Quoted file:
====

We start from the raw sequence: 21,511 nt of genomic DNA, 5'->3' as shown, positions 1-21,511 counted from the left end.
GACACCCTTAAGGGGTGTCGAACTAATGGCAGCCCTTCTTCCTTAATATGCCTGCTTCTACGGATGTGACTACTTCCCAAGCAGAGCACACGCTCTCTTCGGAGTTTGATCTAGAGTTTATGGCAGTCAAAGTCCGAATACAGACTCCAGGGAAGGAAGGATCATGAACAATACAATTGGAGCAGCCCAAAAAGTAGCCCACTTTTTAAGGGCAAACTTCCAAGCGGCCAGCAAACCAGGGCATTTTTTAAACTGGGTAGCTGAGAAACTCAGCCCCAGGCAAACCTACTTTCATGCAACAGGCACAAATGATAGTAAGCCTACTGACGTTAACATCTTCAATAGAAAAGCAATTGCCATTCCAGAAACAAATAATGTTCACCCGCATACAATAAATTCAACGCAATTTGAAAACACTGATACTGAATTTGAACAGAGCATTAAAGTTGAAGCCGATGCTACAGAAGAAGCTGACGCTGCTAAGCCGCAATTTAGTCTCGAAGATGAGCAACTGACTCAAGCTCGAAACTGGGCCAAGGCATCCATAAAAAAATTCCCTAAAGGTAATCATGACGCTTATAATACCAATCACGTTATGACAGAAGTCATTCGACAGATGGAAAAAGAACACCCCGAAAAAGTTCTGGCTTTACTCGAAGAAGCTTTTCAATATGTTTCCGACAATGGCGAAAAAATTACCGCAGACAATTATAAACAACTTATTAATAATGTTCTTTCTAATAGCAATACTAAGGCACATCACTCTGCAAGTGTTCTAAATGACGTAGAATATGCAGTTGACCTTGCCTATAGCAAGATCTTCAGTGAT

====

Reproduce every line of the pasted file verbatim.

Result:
We start from the raw sequence: 21,511 nt of genomic DNA, 5'->3' as shown, positions 1-21,511 counted from the left end.
GACACCCTTAAGGGGTGTCGAACTAATGGCAGCCCTTCTTCCTTAATATGCCTGCTTCTACGGATGTGACTACTTCCCAAGCAGAGCACACGCTCTCTTCGGAGTTTGATCTAGAGTTTATGGCAGTCAAAGTCCGAATACAGACTCCAGGGAAGGAAGGATCATGAACAATACAATTGGAGCAGCCCAAAAAGTAGCCCACTTTTTAAGGGCAAACTTCCAAGCGGCCAGCAAACCAGGGCATTTTTTAAACTGGGTAGCTGAGAAACTCAGCCCCAGGCAAACCTACTTTCATGCAACAGGCACAAATGATAGTAAGCCTACTGACGTTAACATCTTCAATAGAAAAGCAATTGCCATTCCAGAAACAAATAATGTTCACCCGCATACAATAAATTCAACGCAATTTGAAAACACTGATACTGAATTTGAACAGAGCATTAAAGTTGAAGCCGATGCTACAGAAGAAGCTGACGCTGCTAAGCCGCAATTTAGTCTCGAAGATGAGCAACTGACTCAAGCTCGAAACTGGGCCAAGGCATCCATAAAAAAATTCCCTAAAGGTAATCATGACGCTTATAATACCAATCACGTTATGACAGAAGTCATTCGACAGATGGAAAAAGAACACCCCGAAAAAGTTCTGGCTTTACTCGAAGAAGCTTTTCAATATGTTTCCGACAATGGCGAAAAAATTACCGCAGACAATTATAAACAACTTATTAATAATGTTCTTTCTAATAGCAATACTAAGGCACATCACTCTGCAAGTGTTCTAAATGACGTAGAATATGCAGTTGACCTTGCCTATAGCAAGATCTTCAGTGAT